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Qatar Buys Italian Warships as Persian Gulf Crisis Deepens

DOHA, Qatar — Qatar agreed on Wednesday to buy seven Italian warships at a cost of nearly $6 billion in the latest example of checkbook defiance by the gas-rich country in its two-month-old feud with four neighboring Arab countries.

The military deal between Qatar and Italy, announced by the foreign ministers of both countries in Doha, Qatar’s capital, was the latest in a slew of diplomatic and economic moves suggesting that the crisis, the worst to hit the Persian Gulf countries in decades, shows little sign of abating.

Days earlier, Qatar brought its fight with Saudi Arabia, Egypt, the United Arab Emirates and Bahrain to international aviation and trade forums, and was even seen to have advanced a breathtakingly pricey soccer transfer as a means of flexing its muscles.

The measures were countered by implacable demands from the Saudi-led quartet, and offered a sense of the challenge facing Western officials, led by the Secretary of State Rex W. Tillerson, who have tried to defuse the crisis, so far in vain. On Tuesday, the State Department named Gen. Anthony C. Zinni, a four-star Marine general who retired in 2000, as a special representative to the Persian Gulf. He is expected to arrive in the region next week.

On Monday, Qatar lodged a complaint with the World Trade Organization against its neighbors, which have cut off all trade and diplomatic ties, and closed air and sea routes into the country. Saudi Arabia has shut Qatar’s only land border.
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Qatar also sought help this week from the United Nations aviation body, the International Civil Aviation Organization, in a bid to open new air corridors through the Emirates, which are currently closed.

A senior Qatari official said in an interview on Wednesday that his country would adopt a more aggressive strategy to attract foreign investors in a bid to snatch business away from its regional foes.

The four nation bloc, which accused Qatar of fomenting extremism, has issued a sweeping list of 13 demands, including the closing of Qatar’s influential television station, Al Jazeera, and a small Turkish military base, as well as the expulsion of several Islamists.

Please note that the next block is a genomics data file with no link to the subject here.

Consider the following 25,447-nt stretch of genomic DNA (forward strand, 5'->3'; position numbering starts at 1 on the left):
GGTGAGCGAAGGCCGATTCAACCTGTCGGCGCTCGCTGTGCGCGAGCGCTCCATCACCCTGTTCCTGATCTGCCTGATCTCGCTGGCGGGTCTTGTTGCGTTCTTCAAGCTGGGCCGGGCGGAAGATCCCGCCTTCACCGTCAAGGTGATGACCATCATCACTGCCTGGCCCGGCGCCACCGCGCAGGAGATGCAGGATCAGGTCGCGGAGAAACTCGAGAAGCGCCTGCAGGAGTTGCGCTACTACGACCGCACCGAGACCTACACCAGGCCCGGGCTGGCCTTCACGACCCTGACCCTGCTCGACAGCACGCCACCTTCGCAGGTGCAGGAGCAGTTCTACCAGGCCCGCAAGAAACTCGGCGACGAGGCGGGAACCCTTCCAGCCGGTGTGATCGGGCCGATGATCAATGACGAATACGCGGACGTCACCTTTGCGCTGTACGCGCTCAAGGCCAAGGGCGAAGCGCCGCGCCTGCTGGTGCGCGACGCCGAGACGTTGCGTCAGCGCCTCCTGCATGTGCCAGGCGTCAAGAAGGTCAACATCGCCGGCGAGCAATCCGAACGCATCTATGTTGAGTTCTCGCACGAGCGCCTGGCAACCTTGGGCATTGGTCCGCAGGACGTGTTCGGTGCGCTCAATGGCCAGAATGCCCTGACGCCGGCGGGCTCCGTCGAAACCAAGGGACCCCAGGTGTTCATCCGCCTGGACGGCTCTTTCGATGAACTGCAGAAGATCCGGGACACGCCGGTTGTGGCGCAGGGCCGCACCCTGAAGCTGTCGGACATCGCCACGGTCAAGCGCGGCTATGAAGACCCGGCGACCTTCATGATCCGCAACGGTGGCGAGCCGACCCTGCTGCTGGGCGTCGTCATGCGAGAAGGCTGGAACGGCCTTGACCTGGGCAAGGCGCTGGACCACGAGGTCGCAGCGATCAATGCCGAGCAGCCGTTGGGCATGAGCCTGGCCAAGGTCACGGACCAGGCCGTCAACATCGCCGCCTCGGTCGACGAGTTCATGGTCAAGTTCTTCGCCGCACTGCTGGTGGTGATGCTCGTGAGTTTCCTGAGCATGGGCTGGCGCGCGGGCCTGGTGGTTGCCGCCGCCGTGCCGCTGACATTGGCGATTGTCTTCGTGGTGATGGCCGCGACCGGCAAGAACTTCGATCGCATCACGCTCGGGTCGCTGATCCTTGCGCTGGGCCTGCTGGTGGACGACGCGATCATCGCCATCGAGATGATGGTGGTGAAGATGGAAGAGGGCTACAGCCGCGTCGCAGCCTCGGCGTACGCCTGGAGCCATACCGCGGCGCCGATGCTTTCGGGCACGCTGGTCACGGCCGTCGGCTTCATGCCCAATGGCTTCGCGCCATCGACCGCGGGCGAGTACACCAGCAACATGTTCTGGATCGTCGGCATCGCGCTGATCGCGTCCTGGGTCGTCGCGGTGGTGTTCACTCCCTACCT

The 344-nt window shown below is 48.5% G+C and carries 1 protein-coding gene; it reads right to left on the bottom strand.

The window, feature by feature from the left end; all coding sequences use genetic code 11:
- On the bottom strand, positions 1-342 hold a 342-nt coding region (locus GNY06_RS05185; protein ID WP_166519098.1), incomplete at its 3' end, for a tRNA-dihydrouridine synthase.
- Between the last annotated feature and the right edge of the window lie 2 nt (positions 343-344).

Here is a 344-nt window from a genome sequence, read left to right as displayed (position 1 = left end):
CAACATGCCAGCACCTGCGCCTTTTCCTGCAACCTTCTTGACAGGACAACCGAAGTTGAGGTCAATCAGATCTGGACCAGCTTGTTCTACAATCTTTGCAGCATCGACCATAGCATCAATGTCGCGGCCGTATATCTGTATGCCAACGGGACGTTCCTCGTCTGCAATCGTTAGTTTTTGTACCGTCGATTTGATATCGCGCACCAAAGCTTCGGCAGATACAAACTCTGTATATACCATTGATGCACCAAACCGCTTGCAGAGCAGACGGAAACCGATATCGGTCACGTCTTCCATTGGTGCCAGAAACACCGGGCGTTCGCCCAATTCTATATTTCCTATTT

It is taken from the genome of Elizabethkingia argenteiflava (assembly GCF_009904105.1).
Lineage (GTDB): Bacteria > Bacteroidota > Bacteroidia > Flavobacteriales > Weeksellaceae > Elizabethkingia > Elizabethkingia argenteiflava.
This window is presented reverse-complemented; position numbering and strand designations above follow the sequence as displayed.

Qatar has rejected the demands, which it says amount to a surrender of its sovereignty. It has painted the dispute as a drive by bullying neighbors to crush Qatar’s maverick, open-door foreign policy.
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Western countries allied with both sides have found themselves in a diplomatic bind, even as they continue to sell expensive weapons system in the region.

The Italian warship deal that was completed on Wednesday involves the purchase of four corvettes, an amphibious vessel and two patrol boats. It was Qatar’s second major arms deal since the crisis began. In June, the United States agreed to sell Qatar F-15 fighter jets worth $12 billion.

Such deals are about more than military procurement for tiny Qatar, which has just 300,000 citizens but also possesses the world’s largest reserves of natural gas. Just as important, the purchases serve as means of cementing ties with Western allies, which in turn provides a strong diplomatic counterweight in Qatar’s often fractious dealings with its larger Arab neighbors.

A sprawling American air base near Doha with 9,000 American service members, from which American war planes attack the Islamic State in Syria and Iraq, has complicated the Trump administration’s approach to the crisis.

Qatari officials confirmed on Monday that they intended to take a more aggressive approach to longstanding business pacts in the gulf.

A senior Qatari official said the country intended to introduce a new law in the coming weeks that would drop restrictions on foreign investment, such as requiring a local partner for outside investors, in an aggressive bid for new business.

Until now, the official said, Qatar and its neighbors adhered to an unwritten agreement to avoid competing with one another in specified business domains. He said Qatar would now make an aggressive bid for foreign investments of all kinds.

In Washington, both sides have spent millions of dollars in recent weeks on lobbying contracts in a bid to influence to Trump administration, whose policy is divided, with President Trump criticizing Qatar and Mr. Tillerson defending it.
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